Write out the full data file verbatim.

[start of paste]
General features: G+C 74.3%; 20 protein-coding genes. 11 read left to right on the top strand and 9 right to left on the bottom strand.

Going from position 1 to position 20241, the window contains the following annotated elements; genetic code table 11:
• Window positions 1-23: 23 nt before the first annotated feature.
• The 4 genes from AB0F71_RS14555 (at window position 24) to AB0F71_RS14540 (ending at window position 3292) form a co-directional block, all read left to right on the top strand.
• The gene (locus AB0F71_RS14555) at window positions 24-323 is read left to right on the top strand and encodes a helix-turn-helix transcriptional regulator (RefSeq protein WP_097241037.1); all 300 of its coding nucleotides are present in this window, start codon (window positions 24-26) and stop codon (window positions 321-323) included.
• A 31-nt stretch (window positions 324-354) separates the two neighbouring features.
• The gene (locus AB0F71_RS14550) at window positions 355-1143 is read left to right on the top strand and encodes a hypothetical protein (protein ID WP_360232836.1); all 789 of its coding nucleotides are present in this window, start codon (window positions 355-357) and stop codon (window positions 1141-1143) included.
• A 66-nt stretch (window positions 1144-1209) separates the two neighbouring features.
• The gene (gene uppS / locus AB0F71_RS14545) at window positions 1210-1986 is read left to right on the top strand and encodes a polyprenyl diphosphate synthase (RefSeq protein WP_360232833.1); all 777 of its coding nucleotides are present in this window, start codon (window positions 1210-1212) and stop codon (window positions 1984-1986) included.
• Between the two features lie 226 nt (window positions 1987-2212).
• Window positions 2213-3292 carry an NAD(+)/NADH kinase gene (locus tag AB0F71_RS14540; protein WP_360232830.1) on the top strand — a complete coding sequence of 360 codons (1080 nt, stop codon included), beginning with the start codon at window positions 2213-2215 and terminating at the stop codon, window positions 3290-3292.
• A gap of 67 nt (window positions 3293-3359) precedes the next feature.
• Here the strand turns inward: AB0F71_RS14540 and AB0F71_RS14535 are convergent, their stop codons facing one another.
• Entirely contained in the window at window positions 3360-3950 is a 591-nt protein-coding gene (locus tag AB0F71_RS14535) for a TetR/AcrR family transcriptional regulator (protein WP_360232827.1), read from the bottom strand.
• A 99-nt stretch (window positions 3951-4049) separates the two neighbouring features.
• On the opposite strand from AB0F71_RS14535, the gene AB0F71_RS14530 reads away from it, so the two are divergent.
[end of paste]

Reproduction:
General features: G+C 74.3%; 20 protein-coding genes. 11 read left to right on the top strand and 9 right to left on the bottom strand.

Going from position 1 to position 20241, the window contains the following annotated elements; genetic code table 11:
• Window positions 1-23: 23 nt before the first annotated feature.
• The 4 genes from AB0F71_RS14555 (at window position 24) to AB0F71_RS14540 (ending at window position 3292) form a co-directional block, all read left to right on the top strand.
• The gene (locus AB0F71_RS14555) at window positions 24-323 is read left to right on the top strand and encodes a helix-turn-helix transcriptional regulator (RefSeq protein WP_097241037.1); all 300 of its coding nucleotides are present in this window, start codon (window positions 24-26) and stop codon (window positions 321-323) included.
• A 31-nt stretch (window positions 324-354) separates the two neighbouring features.
• The gene (locus AB0F71_RS14550) at window positions 355-1143 is read left to right on the top strand and encodes a hypothetical protein (protein ID WP_360232836.1); all 789 of its coding nucleotides are present in this window, start codon (window positions 355-357) and stop codon (window positions 1141-1143) included.
• A 66-nt stretch (window positions 1144-1209) separates the two neighbouring features.
• The gene (gene uppS / locus AB0F71_RS14545) at window positions 1210-1986 is read left to right on the top strand and encodes a polyprenyl diphosphate synthase (RefSeq protein WP_360232833.1); all 777 of its coding nucleotides are present in this window, start codon (window positions 1210-1212) and stop codon (window positions 1984-1986) included.
• Between the two features lie 226 nt (window positions 1987-2212).
• Window positions 2213-3292 carry an NAD(+)/NADH kinase gene (locus tag AB0F71_RS14540; protein WP_360232830.1) on the top strand — a complete coding sequence of 360 codons (1080 nt, stop codon included), beginning with the start codon at window positions 2213-2215 and terminating at the stop codon, window positions 3290-3292.
• A gap of 67 nt (window positions 3293-3359) precedes the next feature.
• Here the strand turns inward: AB0F71_RS14540 and AB0F71_RS14535 are convergent, their stop codons facing one another.
• Entirely contained in the window at window positions 3360-3950 is a 591-nt protein-coding gene (locus tag AB0F71_RS14535) for a TetR/AcrR family transcriptional regulator (protein WP_360232827.1), read from the bottom strand.
• A 99-nt stretch (window positions 3951-4049) separates the two neighbouring features.
• On the opposite strand from AB0F71_RS14535, the gene AB0F71_RS14530 reads away from it, so the two are divergent.